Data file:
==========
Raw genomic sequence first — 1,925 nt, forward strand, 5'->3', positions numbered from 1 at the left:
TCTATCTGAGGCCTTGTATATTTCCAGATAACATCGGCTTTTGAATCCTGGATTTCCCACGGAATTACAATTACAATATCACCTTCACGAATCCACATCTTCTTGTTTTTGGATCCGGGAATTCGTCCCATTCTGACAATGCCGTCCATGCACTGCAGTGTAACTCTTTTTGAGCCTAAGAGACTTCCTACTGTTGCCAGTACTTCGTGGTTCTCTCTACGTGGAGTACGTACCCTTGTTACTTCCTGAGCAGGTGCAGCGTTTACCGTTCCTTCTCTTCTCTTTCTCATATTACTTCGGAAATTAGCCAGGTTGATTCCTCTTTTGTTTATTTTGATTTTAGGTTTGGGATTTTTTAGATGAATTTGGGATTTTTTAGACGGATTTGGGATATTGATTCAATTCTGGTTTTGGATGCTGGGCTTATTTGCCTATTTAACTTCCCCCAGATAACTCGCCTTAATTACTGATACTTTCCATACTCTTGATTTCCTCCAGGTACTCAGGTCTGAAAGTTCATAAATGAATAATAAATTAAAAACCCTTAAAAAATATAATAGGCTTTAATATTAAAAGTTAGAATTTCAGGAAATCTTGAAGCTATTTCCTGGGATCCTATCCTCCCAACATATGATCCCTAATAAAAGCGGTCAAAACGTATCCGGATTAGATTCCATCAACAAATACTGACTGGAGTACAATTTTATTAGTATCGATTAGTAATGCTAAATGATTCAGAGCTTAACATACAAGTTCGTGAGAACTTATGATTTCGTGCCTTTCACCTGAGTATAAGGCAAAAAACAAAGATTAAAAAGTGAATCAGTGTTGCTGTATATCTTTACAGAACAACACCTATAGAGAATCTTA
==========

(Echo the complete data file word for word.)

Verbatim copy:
Raw genomic sequence first — 1,925 nt, forward strand, 5'->3', positions numbered from 1 at the left:
TCTATCTGAGGCCTTGTATATTTCCAGATAACATCGGCTTTTGAATCCTGGATTTCCCACGGAATTACAATTACAATATCACCTTCACGAATCCACATCTTCTTGTTTTTGGATCCGGGAATTCGTCCCATTCTGACAATGCCGTCCATGCACTGCAGTGTAACTCTTTTTGAGCCTAAGAGACTTCCTACTGTTGCCAGTACTTCGTGGTTCTCTCTACGTGGAGTACGTACCCTTGTTACTTCCTGAGCAGGTGCAGCGTTTACCGTTCCTTCTCTTCTCTTTCTCATATTACTTCGGAAATTAGCCAGGTTGATTCCTCTTTTGTTTATTTTGATTTTAGGTTTGGGATTTTTTAGATGAATTTGGGATTTTTTAGACGGATTTGGGATATTGATTCAATTCTGGTTTTGGATGCTGGGCTTATTTGCCTATTTAACTTCCCCCAGATAACTCGCCTTAATTACTGATACTTTCCATACTCTTGATTTCCTCCAGGTACTCAGGTCTGAAAGTTCATAAATGAATAATAAATTAAAAACCCTTAAAAAATATAATAGGCTTTAATATTAAAAGTTAGAATTTCAGGAAATCTTGAAGCTATTTCCTGGGATCCTATCCTCCCAACATATGATCCCTAATAAAAGCGGTCAAAACGTATCCGGATTAGATTCCATCAACAAATACTGACTGGAGTACAATTTTATTAGTATCGATTAGTAATGCTAAATGATTCAGAGCTTAACATACAAGTTCGTGAGAACTTATGATTTCGTGCCTTTCACCTGAGTATAAGGCAAAAAACAAAGATTAAAAAGTGAATCAGTGTTGCTGTATATCTTTACAGAACAACACCTATAGAGAATCTTA